Sewer and water bills are soaring in Kansas City, where the economy is still in the doldrums.
By YAEL T. ABOUHALKAH
The Kansas City Star
Naturally, City Hall thinks this is the right time to ask for a big tax increase.
On Aug. 7, voters will decide the fate of a proposed half-cent sales tax that would raise $34 million a year. The money would be dedicated to financing the Parks and Recreation Department.
Mayor Sly James and other city officials are eager to sell the new tax.
They point out that it would allow the city to free up millions of general fund dollars — now allocated for the parks agency — and use them for a beefed-up road maintenance fund.
Also, if voters approve the sales tax, the city would stop collecting $10.5 million annually generated by three separate property tax levies. And it would pledge to never again charge a vehicle license fee that had been costing the public $3.5 million annually, until its effective expiration at the end of last year.
Do the math, and the August election essentially asks taxpayers to pony up an extra $20 million a year to run city government starting in 2013.
Supporters and critics of this plan will have plenty to discuss in the next two months during the short campaign.
I plan to have a more extensive piece soon on how the new sales tax would be used.
For now, here are two points to keep in mind as the rhetoric heats up over whether taxpayers should shell out more to City Hall.
• The Citizens Commission on Municipal Revenue’s recent recommendation to the City Council to stop dedicating specific taxes to specific causes is a loser.
Sure, James, City Manager Troy Schulte, Finance Director Randy Landes and most other city officials say they hate dedicated taxes. That’s because such dedications tie the hands of the city staff when it comes to spending public funds.
But that’s exactly why voters like dedicating taxes, and why I have suggested following this path for so many taxes over the last quarter century.
Four of the five current Kansas City sales taxes are dedicated. One is for the Fire Department, another for the Police Department and two are for transit service. The only general one is for capital improvements.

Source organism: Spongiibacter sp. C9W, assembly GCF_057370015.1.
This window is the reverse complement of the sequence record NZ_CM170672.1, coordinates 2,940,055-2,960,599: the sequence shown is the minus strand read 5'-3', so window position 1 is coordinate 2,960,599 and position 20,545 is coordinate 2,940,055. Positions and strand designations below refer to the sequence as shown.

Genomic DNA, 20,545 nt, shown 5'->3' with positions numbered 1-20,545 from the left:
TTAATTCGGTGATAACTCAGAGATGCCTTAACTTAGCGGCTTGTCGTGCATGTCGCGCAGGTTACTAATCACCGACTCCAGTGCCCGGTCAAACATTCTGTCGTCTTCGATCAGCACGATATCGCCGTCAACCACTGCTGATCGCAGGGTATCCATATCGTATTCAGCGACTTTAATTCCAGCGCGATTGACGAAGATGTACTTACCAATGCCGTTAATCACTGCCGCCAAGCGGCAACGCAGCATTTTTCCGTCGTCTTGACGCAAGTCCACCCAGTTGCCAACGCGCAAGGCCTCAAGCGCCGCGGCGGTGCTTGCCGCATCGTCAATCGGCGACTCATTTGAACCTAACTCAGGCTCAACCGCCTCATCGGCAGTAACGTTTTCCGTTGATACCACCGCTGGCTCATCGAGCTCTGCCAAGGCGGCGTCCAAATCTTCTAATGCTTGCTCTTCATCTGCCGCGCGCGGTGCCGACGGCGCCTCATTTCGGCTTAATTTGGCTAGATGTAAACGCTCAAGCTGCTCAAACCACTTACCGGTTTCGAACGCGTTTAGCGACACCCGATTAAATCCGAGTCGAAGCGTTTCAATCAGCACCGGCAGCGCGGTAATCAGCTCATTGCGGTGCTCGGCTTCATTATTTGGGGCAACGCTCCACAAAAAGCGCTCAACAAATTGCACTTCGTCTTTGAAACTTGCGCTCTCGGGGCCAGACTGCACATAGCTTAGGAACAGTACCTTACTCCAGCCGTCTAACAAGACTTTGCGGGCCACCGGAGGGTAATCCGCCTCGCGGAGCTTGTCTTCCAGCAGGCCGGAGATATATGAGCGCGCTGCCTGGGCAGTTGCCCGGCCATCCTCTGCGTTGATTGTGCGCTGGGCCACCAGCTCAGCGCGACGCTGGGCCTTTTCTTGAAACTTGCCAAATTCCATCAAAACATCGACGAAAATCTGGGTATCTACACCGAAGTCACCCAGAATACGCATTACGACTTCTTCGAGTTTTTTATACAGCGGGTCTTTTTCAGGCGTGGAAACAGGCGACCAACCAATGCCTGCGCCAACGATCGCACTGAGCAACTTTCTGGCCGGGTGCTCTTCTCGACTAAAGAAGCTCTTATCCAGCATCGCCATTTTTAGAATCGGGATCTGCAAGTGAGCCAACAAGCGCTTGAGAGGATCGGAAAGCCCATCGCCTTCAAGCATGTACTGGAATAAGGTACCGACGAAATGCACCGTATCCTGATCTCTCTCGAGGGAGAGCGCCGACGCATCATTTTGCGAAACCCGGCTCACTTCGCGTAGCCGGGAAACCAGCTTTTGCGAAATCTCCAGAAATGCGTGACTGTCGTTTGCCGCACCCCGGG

Elsewhere, Jackson County voters have dedicated taxes for an anti-drug campaign and for the Kansas City Zoo, while plenty of area cities (including Overland Park and others in Kansas) have dedicated taxes for a variety of basic services.
Elected officials can complain that voters ought to trust them, but in general people feel better about having some control over their money.
As for the proposed sales tax this year, it’s notable that James and the council just decided that it would be — yes — dedicated to the parks department.
• The citizens panel’s recommendation to stop putting short sunsets (such as five to 10 years) on many taxes is going to be embraced by the City Council.
I have been a big fan of short sunsets for a long time. They help keep politicians honest in using public funds, while by no means ensuring that will always happen.
The short sunsets give voters the opportunity to pressure City Hall to change tax plans to make sure they better serve the public.
For example, former Police Chief Jim Corwin and his department in 2010 had to come up with better proposals for how they wanted to spend their sales tax before voters renewed it that year.
However, it now appears the City Council and voters are moving toward supporting much longer sunsets, locking in tax revenues for more years.
The renewed police tax will last a lengthy 15 years, for instance. The bus tax that voters endorsed in 2008 also will last 15 years, three times longer than the original tax.
That brings us back to the proposed parks sales tax on the Aug. 7 ballot.
It actually has no sunset. James and the council say the Parks and Recreation Department is a permanent agency with permanent funding needs.
We’ll see soon whether voters think this no-sunset idea is a good one.
Reach Yael T. Abouhalkah at 816-234-4887 or email him at email@example.com. He blogs at voices.kansascity.com. He appears on “Ruckus” at 7 tonight on KCPT, Channel 19. Twitter.com/YaelTAbouhalkah